How to manage stress in the workplace

Stress is a very real problem in the workplace and so it is really important that businesses have a genuine and supportive culture, not just policies that are applied inconsistently by different managers.

Losing a valued member of staff as a result of Stress, is expensive not only in terms of absence but potentially in any discrimination claim they could bring if it is found an employer has contributed to their condition.

Below are five tips for employers and businesses on how to ensure a culture that guards against workplace stress:

Communicate – Employers should have open lines of communication with all employees, making them feel valued and involved in their company.

Consult on change – Employers should inform and consult employees on changes that are likely to affect them before they take place and encourage them to ask questions, before, during and after any changes so that they feel involved in the process, making sure that their opinions are valued ad respected.

Manage Absence – Make sure you are dealing with employee absences appropriately, helping people return to work with the appropriate health services, such as, occupational health and return to work interviews.

Offer Help – Employee assistance programmes should be made available, for example confidential or in person counselling.

Lead by Example  Employers should lead by example and actively promote healthy lifestyle themselves by having a good work/life balance, managing working hours, using full holiday allowance and taking lunch breaks.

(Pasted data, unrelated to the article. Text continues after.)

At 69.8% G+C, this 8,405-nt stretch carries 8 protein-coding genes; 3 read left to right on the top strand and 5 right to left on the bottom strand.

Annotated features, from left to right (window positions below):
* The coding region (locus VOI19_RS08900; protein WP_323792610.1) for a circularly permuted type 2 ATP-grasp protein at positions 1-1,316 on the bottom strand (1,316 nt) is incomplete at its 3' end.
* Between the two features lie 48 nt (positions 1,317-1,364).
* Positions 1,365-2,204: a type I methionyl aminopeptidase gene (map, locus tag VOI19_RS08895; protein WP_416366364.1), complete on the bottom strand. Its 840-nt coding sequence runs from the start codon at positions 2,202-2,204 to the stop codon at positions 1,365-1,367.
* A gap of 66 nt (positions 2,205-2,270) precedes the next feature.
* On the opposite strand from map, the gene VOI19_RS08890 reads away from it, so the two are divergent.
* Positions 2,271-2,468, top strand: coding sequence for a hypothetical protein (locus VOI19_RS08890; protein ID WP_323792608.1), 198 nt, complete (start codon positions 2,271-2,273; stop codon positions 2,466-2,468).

Stress is a tricky subject to handle, so if you are unsure we are here to help. For further advice or assistance relating to Stress Management or Stress in the workplace, please contact HR Revolution on +44 203 538 5311 or email: info@hrrevolution.co.uk

We are friendly expert HR professionals who can help you resolve any issues whilst supporting your employees and minimising any risk to your business.

 

 

How to prepare and conduct a grievance meeting

In any business it is important to have a good grievance procedure as it allows employers the opportunity to resolve workplace issues early, saving them from the breakdown of employment relationships and, ultimately, tribunal claims.

Here are the the key steps to carrying out a fair grievance hearing:

1. Decide whether or not the grievance can be resolved informally or if the formal grievance procedure should be used.

2. Make sure you comply with both the terms of your company’s grievance procedure and the Acas code of practice on disciplinary and grievance procedures.

3. Appoint an appropriate manager to deal with the employee’s grievance.

4. Carry out a full investigation into the grievance and obtain all relevant evidence. Send the evidence to the employee in advance of the grievance meeting.

5. Invite the employee to the grievance meeting and remind them of their statutory right to be accompanied by a colleague or trade union representative.

6. Ensure that someone who is not involved in the case is appointed to take notes on the proceedings.

7. Allow the employee to explain the details of their grievance and how they would like it to be resolved.

8. Adjourn the grievance meeting to give proper consideration to all the evidence before making a decision.